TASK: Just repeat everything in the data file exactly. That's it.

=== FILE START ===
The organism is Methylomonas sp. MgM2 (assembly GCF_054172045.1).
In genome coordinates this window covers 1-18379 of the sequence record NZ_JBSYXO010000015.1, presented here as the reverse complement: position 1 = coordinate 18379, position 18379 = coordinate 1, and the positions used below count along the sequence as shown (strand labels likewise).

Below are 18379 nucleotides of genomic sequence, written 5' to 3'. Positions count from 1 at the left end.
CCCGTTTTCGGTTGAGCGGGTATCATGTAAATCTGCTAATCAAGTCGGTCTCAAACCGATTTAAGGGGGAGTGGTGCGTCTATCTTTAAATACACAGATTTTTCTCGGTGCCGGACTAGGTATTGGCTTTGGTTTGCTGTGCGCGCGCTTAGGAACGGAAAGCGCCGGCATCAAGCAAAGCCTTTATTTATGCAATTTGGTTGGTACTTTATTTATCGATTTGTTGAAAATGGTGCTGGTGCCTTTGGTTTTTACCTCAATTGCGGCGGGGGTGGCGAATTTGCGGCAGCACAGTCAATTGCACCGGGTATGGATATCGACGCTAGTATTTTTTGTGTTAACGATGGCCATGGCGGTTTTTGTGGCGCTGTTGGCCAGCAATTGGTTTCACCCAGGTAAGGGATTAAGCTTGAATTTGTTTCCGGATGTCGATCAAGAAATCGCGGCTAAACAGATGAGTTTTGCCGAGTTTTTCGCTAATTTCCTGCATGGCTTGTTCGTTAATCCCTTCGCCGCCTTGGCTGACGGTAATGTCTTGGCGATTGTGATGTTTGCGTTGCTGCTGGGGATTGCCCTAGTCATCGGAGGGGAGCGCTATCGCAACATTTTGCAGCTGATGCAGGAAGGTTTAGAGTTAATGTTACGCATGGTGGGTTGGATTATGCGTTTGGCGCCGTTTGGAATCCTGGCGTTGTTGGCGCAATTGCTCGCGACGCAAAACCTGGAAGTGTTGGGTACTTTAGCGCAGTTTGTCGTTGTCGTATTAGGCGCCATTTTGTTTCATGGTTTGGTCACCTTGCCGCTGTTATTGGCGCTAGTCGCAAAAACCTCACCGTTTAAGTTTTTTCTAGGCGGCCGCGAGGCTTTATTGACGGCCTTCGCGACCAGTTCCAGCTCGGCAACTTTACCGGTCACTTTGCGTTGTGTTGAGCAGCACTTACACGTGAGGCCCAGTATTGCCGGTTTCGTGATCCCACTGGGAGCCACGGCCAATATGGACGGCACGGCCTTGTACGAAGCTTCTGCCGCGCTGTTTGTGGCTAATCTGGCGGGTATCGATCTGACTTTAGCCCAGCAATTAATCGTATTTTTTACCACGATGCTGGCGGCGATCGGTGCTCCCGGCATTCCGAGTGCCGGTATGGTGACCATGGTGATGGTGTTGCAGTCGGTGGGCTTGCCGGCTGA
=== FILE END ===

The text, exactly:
The organism is Methylomonas sp. MgM2 (assembly GCF_054172045.1).
In genome coordinates this window covers 1-18379 of the sequence record NZ_JBSYXO010000015.1, presented here as the reverse complement: position 1 = coordinate 18379, position 18379 = coordinate 1, and the positions used below count along the sequence as shown (strand labels likewise).

Below are 18379 nucleotides of genomic sequence, written 5' to 3'. Positions count from 1 at the left end.
CCCGTTTTCGGTTGAGCGGGTATCATGTAAATCTGCTAATCAAGTCGGTCTCAAACCGATTTAAGGGGGAGTGGTGCGTCTATCTTTAAATACACAGATTTTTCTCGGTGCCGGACTAGGTATTGGCTTTGGTTTGCTGTGCGCGCGCTTAGGAACGGAAAGCGCCGGCATCAAGCAAAGCCTTTATTTATGCAATTTGGTTGGTACTTTATTTATCGATTTGTTGAAAATGGTGCTGGTGCCTTTGGTTTTTACCTCAATTGCGGCGGGGGTGGCGAATTTGCGGCAGCACAGTCAATTGCACCGGGTATGGATATCGACGCTAGTATTTTTTGTGTTAACGATGGCCATGGCGGTTTTTGTGGCGCTGTTGGCCAGCAATTGGTTTCACCCAGGTAAGGGATTAAGCTTGAATTTGTTTCCGGATGTCGATCAAGAAATCGCGGCTAAACAGATGAGTTTTGCCGAGTTTTTCGCTAATTTCCTGCATGGCTTGTTCGTTAATCCCTTCGCCGCCTTGGCTGACGGTAATGTCTTGGCGATTGTGATGTTTGCGTTGCTGCTGGGGATTGCCCTAGTCATCGGAGGGGAGCGCTATCGCAACATTTTGCAGCTGATGCAGGAAGGTTTAGAGTTAATGTTACGCATGGTGGGTTGGATTATGCGTTTGGCGCCGTTTGGAATCCTGGCGTTGTTGGCGCAATTGCTCGCGACGCAAAACCTGGAAGTGTTGGGTACTTTAGCGCAGTTTGTCGTTGTCGTATTAGGCGCCATTTTGTTTCATGGTTTGGTCACCTTGCCGCTGTTATTGGCGCTAGTCGCAAAAACCTCACCGTTTAAGTTTTTTCTAGGCGGCCGCGAGGCTTTATTGACGGCCTTCGCGACCAGTTCCAGCTCGGCAACTTTACCGGTCACTTTGCGTTGTGTTGAGCAGCACTTACACGTGAGGCCCAGTATTGCCGGTTTCGTGATCCCACTGGGAGCCACGGCCAATATGGACGGCACGGCCTTGTACGAAGCTTCTGCCGCGCTGTTTGTGGCTAATCTGGCGGGTATCGATCTGACTTTAGCCCAGCAATTAATCGTATTTTTTACCACGATGCTGGCGGCGATCGGTGCTCCCGGCATTCCGAGTGCCGGTATGGTGACCATGGTGATGGTGTTGCAGTCGGTGGGCTTGCCGGCTGA